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Here’s how to do this:
1Drill a 1/8-inch hole into the center of the dent.
2Put a washer onto a 1-inch self-tapping screw, and drive the screw into the hole.
3Gently pull the washer until the dent pops back into position.
4Remove the screw, and then use plastic aluminum filler to patch the hole.
5Lightly sand the patch, if necessary, and touch up with paint that matches the siding
Refreshing Faded Siding
The factory coating on most metal siding is very durable, but the surface can fade over time. Sometimes power washing the siding is enough to refresh it; other times the siding may need a new coat of paint.
When painting, don’t use oil/alkyd-based paints or dark colors, which can cause the metal to expand excessively. Instead, choose a light tone of high-quality 100% acrylic latex paint. Most houses look best with the slight luster of an eggshell finish.
Install aluminum J-channel
Nail J-channel against the existing soffit into the soffit framing. On corners, notch the top and backside of the J-channel the width of corner boards and cut the bottom to extend past corner boards the width of the next piece. Cut a 45-degree angle on adjoining pieces to give a mock miter appearance to corners.
The job goes smoother when you follow the correct installation sequence. First nail up the J-channel, then soffit panels, then fascia, then drip edge. It's a hassle to continually move your ladders (or scaffolding) and cutting table around the house, so concentrate on completing one overhang at a time until you get to the corners. Then you'll have to jump back and forth between gable and eave ends when you're finishing tying the corners together. The trick is to finish as much as possible on one soffit before moving all the gear.
This isn't the time to be a cheapskate. Rent scaffolding for high areas. If you're blessed with a one-story home, you can do the whole job with stepladders. But if you have loftier ambitions, like working on second-story soffits, you'd best get to the rental yard and order up section-style, steel scaffolding. Measure the height of your soffits and the rental clerks will help you put together the right parts. You'll pick up speed when you conquer the basics of soffit installation, but for the average sized house you should plan to rent the scaffolding for at least a week. Before you rent it, take care of the low soffits with ladders to save rental costs.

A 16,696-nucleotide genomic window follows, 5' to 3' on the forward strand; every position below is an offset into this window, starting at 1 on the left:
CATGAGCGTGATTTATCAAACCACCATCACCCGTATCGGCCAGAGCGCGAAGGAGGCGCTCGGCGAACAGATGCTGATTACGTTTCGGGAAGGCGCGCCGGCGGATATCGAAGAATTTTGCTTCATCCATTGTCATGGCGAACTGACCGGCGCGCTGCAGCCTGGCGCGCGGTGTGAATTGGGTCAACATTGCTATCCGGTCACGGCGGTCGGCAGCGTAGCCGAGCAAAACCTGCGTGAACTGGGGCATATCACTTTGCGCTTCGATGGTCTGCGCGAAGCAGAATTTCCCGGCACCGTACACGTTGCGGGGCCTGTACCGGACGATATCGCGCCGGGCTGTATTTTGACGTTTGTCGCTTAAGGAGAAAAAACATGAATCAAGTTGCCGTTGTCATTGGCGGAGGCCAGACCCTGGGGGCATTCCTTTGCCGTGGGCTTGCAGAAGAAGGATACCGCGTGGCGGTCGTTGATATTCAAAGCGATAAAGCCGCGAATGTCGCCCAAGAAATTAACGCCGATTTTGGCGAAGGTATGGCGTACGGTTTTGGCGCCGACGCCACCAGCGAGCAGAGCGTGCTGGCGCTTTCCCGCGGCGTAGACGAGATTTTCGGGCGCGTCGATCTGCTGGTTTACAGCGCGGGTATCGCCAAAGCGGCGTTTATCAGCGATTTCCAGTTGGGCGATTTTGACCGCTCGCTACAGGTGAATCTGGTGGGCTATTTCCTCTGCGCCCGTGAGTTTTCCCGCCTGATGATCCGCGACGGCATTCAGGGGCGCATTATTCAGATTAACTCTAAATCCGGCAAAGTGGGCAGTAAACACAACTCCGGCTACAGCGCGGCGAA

CAUTION! Be careful not to contact overhead power lines.
Call the power company for help with electrical lines that are near or pass through soffits or fascias.
Follow Photo 2-6 for complete step-by-step installation instructions for soffit panels. The devil is in the details. The difference between poor and quality workmanship is obvious when you examine crisp corners, clean miters and flat surfaces. Here's the important stuff:
J-channel tips: Nail J-channel in place tight against the existing soffit with 1-1/4 in. shingle nails driven into the soffit framing. Spend time on corners. You'll be looking at them for a long time.
Soffit panel tips: Use a carpenter's square to install the first soffit panel perpendicular to the house with the groove side toward the direction you're installing. Oftentimes you'll need to notch and fit the first and last panel around corners and trim. The ones in between the ends practically install themselves.
The J-channel anchors the house side soffit edge. Nail the opposite soffit edge to the bottom edge of the wooden fascia. Place one nail in each of the outer V-grooves and in the lip of the groove flange (Photo 5). For soffits that are wider than 2 ft., put a nailer across the center of the soffit (Photo 4) for more support. Nail the lath to the bottom of the wooden soffit by driving 2-in. nails into the soffit framing members.
Nailing tips: Fasten all aluminum trim with 1-1/2 in. aluminum or stainless steel nails, color-coated to match the trim. Select stainless if there's a choice. They hold better and don't bend as readily as aluminum nails. A trim nail punch (Photo 4) has a recessed sliding driver that not only holds nails while you pound (saving smashed fingers) but also allows you to set nails in deep crevices where the hammer can't reach. Buy one!
Naperville Gutter Repairs